Yet we reacted to the two fatalities involving self-driven vehicles by pulling the vehicles off the road and some innovators of this technology are suspending or postponing tests. Arizona, which worked hard to wrest the testing of these vehicles from California, has now reversed its course after the fatality.
A survey of California voters about self-driving cars found, by a two-to-one margin, Californians were saying, “not in my neighborhood.” (And that survey was conducted the day before the California accident.)
The death of anyone in a vehicular accident is a tragedy. But why do we seem to have so much tolerance for vehicular accidents in general but not accidents involving these new technologies?
Innovation is part of the answer.
First, when something goes wrong following an innovative choice, it becomes a focus of news coverage, which is a measure people use in estimating the frequency of something happening. The more news coverage, the more we inflate the danger.
Second, the status quo choice (human-driven cars) has risks that we overlook because those risks are already baked into the decision to drive. Since the beginning of the 20th century, there has been a consensus around the choice of transportation by human-driven cars. There’s a tradeoff, but we don’t think much about it because we’ve already concluded the tradeoff is worth it.
That makes it very difficult to make a rational comparison between the status-quo choice and the innovative choice. If we’re not careful, we overrate the cost of the innovative choice (because of its amplified publicity), and we underrate the cost of the status-quo choice because we don’t dwell on that cost once we’ve reached consensus.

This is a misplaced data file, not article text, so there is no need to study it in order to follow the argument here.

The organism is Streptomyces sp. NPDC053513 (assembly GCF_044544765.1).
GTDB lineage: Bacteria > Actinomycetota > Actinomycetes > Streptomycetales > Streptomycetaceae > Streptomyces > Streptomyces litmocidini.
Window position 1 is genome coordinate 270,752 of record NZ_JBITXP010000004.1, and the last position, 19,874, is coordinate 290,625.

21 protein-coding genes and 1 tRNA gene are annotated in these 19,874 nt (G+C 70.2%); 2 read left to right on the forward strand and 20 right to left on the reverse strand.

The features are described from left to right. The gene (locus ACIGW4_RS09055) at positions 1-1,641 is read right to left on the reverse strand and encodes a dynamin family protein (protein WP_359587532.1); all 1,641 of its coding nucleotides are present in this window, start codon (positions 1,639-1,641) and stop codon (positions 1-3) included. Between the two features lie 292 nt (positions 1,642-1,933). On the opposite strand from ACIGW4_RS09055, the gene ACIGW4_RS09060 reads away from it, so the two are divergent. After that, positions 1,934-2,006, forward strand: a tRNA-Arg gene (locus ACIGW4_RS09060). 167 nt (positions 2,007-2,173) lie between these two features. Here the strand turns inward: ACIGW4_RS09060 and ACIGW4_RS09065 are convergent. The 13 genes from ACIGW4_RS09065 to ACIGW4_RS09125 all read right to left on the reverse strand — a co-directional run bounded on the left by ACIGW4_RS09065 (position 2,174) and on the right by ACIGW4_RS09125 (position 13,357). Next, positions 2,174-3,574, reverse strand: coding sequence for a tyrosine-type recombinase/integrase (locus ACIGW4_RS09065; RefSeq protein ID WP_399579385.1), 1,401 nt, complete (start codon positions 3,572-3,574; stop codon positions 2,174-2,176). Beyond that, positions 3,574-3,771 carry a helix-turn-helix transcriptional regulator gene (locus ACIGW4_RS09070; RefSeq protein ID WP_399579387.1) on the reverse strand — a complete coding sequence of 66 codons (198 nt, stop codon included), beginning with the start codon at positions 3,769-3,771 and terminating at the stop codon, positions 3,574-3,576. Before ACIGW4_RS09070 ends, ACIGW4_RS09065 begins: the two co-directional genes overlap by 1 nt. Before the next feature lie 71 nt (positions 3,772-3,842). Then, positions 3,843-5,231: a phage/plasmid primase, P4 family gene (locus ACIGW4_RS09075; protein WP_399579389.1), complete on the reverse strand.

The effect? We tolerate bad outcomes from status-quo choices, but not for innovative choices. And rather than analyze whether the technologies are statistically safer than human-driven vehicles, the bad outcome creates a presumption that the choice to put self-driving cars on the road must be a bad one.
This bias, equating the outcome quality with the decision quality, is called resulting. Resulting is a particularly strong bias when interpreting outcomes from innovative choices and, because of this tendency, resulting is one of the single biggest contributors to slowing the pace of innovation.
Resulting is particularly exacerbated when a decision, strategy, or technology is new because it feels like we understand the status quo choice, but we don’t really don’t really understand the innovative choice, especially when the innovation involves “choices” made by technology rather than humans. We know how a human being thinks and makes decisions about driving. But a driverless vehicle is a black box. We don’t understand how it works, and we can’t assign intentions to it. We don’t understand how it makes choices so when an outcome is bad we link that outcome to the technology being bad. We react against that technology, instead of taking a step back and asking whether these cars are safe comparatively to status quo technology.